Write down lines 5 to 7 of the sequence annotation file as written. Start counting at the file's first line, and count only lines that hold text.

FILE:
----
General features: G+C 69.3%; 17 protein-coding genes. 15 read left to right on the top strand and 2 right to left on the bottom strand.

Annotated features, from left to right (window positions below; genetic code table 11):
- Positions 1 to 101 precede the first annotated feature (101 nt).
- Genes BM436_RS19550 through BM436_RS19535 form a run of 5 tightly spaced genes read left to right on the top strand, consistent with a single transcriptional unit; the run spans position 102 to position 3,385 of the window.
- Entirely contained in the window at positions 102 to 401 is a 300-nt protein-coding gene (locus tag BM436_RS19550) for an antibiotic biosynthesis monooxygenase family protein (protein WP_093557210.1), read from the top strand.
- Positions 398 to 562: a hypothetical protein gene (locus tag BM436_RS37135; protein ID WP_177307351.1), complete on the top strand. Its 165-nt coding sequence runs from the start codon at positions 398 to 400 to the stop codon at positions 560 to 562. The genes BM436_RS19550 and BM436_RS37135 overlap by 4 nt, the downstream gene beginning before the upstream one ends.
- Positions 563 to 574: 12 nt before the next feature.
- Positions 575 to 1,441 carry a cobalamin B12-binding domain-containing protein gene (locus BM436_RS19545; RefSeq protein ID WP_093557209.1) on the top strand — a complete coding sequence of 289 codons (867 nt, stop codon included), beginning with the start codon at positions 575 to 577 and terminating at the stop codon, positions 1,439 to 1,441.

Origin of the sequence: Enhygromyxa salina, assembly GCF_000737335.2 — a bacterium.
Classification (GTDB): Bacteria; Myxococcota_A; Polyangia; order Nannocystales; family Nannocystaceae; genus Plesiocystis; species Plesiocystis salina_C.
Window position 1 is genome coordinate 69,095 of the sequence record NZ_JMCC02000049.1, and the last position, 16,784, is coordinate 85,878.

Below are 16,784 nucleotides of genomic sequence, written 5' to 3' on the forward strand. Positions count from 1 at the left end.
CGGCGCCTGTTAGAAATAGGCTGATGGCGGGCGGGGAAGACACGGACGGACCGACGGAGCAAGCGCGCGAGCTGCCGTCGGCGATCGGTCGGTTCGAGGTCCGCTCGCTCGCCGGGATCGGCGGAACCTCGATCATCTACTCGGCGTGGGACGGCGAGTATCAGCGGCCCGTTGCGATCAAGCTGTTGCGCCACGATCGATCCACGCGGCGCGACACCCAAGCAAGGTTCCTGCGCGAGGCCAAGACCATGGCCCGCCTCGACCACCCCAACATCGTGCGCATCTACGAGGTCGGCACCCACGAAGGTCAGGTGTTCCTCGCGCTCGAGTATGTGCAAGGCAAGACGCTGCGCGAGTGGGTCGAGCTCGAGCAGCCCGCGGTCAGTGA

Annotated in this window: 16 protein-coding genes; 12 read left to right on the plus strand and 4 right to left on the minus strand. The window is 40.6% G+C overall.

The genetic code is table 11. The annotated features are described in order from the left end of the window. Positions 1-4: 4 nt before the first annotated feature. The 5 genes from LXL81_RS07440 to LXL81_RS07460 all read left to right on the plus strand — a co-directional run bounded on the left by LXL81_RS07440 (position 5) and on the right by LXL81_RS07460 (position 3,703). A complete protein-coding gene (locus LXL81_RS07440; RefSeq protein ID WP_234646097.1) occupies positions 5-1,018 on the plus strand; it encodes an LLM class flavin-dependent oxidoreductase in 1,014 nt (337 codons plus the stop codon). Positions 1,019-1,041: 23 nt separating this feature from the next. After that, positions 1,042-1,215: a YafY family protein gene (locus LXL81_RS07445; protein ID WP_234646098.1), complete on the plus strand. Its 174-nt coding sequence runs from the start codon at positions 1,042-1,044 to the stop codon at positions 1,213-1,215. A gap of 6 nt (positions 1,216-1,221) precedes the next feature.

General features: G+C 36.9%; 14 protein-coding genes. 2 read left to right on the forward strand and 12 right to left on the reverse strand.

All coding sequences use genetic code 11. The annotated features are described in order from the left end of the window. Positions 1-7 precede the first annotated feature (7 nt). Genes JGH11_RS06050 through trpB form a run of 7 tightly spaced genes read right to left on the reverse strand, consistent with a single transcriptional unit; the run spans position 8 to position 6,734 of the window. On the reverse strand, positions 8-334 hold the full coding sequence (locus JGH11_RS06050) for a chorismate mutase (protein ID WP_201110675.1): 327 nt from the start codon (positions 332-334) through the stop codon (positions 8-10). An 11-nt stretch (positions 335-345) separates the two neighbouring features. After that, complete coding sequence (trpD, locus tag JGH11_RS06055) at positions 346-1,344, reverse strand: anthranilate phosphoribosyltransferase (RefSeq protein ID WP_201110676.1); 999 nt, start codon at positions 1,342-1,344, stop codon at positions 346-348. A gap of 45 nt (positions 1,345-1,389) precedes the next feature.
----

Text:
- Entirely contained in the window at positions 102 to 401 is a 300-nt protein-coding gene (locus tag BM436_RS19550) for an antibiotic biosynthesis monooxygenase family protein (protein WP_093557210.1), read from the top strand.
- Positions 398 to 562: a hypothetical protein gene (locus tag BM436_RS37135; protein ID WP_177307351.1), complete on the top strand. Its 165-nt coding sequence runs from the start codon at positions 398 to 400 to the stop codon at positions 560 to 562. The genes BM436_RS19550 and BM436_RS37135 overlap by 4 nt, the downstream gene beginning before the upstream one ends.
- Positions 563 to 574: 12 nt before the next feature.